|Original title:||Crazy, Stupid, Love|
|Direction:||Glenn Ficarra & John Requa|
|Production country:||USA 2011|
|Running time:||Approx. 107 min.|
Love is not only beautiful. Sometimes it's also crazy or just plain stupid. Crazy, Stupid, Love. Glenn Ficarra and John Requa have already illuminated the different facets of the most beautiful feeling in the world in a very special way in their last film I love you, Phillip Morris. And in their latest directorial effort, love is also at the center of the amusing action, although this comedy proves to be much more straightforward and suitable for the masses - which is not necessarily to be understood as a disadvantage.
Although routine has crept into his life, Cal Weaver (Steve Carell) has actually had no reason to complain so far. He has a decent job, a nice house, married his high school sweetheart and is a happy father. But then Cal's ideal world abruptly falls apart when he learns that Emily (Julianne Moore) has cheated on him and wants a divorce. Instead of fighting, Cal loses himself in deepest self-pity. That only changes when he meets pick-up guy Jacob (Ryan Gosling), who takes the cuckolded husband under his wing to teach him the secrets of how to perfectly seduce women. But just as Cal is celebrating his first successes, Jacob meets the self-assured Hannah (Emma Stone), who throws the womanizer's emotional balance into disarray. But this is only the beginning of numerous romantic entanglements, the outcome of which threatens not to be happy for all involved.
Crazy, Stupid, Love is a nice romantic comedy, which serves numerous clichés, especially towards the end, but at the same time goes against the expectations of the audience in some scenes. However, the comedy derives its high entertainment value primarily from the interplay between the completely different characters Cal and Jacob. While Steve Carell proves to be the perfect casting for the unassuming but very lovable family man, Ryan Gosling seems almost born for the role of the swashbuckling Jacob. His seduction skills and attempts to initiate Cal into them are just too hilarious. At the same time, the moments between the womanizer and Hannah when Jacob's shtick stops working and he shows a much more genuine side are just wonderful. The chemistry between Gosling and the once again great Emma Stone (Easy to Have) is spot on and you just wish this couple to get together - which might be difficult not only because of Jacob's past.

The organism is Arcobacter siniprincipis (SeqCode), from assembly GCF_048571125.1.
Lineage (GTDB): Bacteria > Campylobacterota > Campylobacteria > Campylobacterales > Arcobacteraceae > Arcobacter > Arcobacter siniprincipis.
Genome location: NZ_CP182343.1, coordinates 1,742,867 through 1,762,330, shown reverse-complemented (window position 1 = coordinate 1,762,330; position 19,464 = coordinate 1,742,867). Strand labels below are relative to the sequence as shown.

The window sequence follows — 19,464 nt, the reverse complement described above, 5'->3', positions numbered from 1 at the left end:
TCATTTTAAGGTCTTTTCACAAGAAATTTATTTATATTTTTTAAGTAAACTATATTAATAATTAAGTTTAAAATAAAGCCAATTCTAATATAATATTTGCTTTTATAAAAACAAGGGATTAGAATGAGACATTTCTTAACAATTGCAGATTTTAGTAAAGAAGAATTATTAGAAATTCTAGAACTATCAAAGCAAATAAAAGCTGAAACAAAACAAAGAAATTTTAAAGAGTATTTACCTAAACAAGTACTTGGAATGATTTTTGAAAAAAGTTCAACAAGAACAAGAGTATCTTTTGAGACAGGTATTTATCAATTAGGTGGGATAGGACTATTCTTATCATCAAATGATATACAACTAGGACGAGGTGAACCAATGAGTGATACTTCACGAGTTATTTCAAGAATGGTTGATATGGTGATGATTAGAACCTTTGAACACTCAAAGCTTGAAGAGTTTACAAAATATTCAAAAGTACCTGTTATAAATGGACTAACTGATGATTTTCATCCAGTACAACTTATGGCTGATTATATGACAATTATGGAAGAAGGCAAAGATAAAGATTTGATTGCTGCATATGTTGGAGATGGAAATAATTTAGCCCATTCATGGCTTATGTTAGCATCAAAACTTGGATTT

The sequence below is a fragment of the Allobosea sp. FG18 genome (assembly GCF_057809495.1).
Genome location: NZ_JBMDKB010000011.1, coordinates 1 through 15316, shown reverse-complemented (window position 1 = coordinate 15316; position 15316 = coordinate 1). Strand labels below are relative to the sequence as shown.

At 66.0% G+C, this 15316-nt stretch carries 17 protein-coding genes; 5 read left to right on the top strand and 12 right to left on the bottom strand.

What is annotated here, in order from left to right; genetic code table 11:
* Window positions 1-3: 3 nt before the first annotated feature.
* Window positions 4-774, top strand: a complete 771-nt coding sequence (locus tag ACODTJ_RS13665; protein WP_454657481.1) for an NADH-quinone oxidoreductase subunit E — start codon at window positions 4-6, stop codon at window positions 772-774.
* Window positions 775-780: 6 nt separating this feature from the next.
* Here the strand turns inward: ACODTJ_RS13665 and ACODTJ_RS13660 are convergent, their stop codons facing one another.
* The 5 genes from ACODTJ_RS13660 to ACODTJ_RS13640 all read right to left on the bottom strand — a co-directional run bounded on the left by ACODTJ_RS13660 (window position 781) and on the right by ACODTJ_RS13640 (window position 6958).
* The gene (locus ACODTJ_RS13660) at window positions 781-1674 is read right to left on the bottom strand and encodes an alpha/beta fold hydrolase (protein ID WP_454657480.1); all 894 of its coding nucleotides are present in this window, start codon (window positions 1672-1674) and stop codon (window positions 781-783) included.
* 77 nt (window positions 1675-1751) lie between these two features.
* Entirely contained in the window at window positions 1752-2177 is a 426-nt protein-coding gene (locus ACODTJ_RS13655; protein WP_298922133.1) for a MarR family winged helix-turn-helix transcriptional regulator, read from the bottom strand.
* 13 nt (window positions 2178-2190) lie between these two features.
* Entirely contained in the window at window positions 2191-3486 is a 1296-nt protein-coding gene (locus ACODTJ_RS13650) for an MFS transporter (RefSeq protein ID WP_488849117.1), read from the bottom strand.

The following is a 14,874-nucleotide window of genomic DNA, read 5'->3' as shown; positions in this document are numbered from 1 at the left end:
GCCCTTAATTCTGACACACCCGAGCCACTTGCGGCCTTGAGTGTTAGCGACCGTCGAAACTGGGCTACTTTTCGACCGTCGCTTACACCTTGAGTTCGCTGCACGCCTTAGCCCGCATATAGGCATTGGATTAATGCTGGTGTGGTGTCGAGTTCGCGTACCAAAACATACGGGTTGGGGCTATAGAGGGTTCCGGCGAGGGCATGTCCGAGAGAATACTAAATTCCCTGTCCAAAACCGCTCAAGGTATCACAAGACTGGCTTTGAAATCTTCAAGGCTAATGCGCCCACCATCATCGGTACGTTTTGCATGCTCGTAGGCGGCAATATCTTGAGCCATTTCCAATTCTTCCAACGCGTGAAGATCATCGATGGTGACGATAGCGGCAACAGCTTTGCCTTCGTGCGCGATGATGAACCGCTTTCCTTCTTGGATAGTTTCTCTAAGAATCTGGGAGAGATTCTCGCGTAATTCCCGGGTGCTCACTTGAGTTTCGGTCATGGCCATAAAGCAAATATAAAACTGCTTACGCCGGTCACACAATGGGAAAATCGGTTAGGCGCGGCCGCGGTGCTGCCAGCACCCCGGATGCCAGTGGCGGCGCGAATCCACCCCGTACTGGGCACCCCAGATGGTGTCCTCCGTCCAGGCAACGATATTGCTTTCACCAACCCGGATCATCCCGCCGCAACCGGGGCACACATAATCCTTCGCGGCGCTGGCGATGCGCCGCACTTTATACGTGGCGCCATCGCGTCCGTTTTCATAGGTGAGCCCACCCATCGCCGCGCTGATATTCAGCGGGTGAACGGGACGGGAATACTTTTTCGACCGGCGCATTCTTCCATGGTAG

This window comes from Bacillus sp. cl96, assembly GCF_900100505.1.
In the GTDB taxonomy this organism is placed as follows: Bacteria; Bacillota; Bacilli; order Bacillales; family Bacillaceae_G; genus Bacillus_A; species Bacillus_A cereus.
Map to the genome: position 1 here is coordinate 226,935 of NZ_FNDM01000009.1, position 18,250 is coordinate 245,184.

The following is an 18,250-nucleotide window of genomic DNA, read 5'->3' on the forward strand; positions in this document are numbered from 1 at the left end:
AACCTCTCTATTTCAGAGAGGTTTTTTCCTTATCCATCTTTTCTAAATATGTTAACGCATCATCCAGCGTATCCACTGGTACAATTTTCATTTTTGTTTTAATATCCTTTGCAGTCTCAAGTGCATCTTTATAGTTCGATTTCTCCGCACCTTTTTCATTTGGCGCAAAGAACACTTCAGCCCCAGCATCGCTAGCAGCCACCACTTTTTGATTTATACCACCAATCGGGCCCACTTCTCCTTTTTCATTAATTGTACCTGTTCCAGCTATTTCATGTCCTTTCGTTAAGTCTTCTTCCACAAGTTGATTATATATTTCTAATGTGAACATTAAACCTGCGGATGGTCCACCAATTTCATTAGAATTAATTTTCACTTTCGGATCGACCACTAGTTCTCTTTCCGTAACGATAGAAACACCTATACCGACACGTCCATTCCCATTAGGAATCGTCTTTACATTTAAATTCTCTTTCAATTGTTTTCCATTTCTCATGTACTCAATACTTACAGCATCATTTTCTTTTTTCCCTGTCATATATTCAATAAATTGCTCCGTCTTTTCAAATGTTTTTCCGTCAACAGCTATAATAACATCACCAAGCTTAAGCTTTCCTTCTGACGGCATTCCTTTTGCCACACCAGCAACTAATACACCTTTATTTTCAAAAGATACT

In principle, the film consists of several storylines that are only brought together at the end. There's Cal and Emily's crisis, Jacob and Hannah's relationship, and the budding friendship between the two disparate men, as well as the unrequited love of Cal's thirteen-year-old son Robbie, who has a crush on his 17-year-old babysitter Jessica, who in turn only has eyes for his abandoned father. But Emily's affair with her colleague David Lindhagen (wonderfully sleazy: Kevin Bacon) also takes up a not insignificant portion of the story. Certainly, due to the different storylines the film sometimes seems a bit overloaded, especially since some moments seem rather unnecessary.
But in the end the chaos pays off in a sugary sweet finale. However, some viewers might be bothered by the final scenes, as they do degenerate too much into kitsch and the elaborately established problems seem to vanish into thin air all at once. Still, the directors have included some wonderful little moments here as well, such as the ending of the story involving Robbie and Jessica, which actually make it impossible not to leave the cinema with a satisfied grin on your face.
Crazy, Stupid, Love thankfully relies on its good actors and witty dialogue and doesn't need fecal humor to entertain. If you like American romantic comedies of the more low-key variety, you'll definitely be entertained here. Like love, movies are sometimes beautiful, sometimes crazy, and sometimes just plain stupid. Fortunately, only the former is true of Crazy, Stupid, Love. Worth Seeing
An article by Frankfurt-Tipp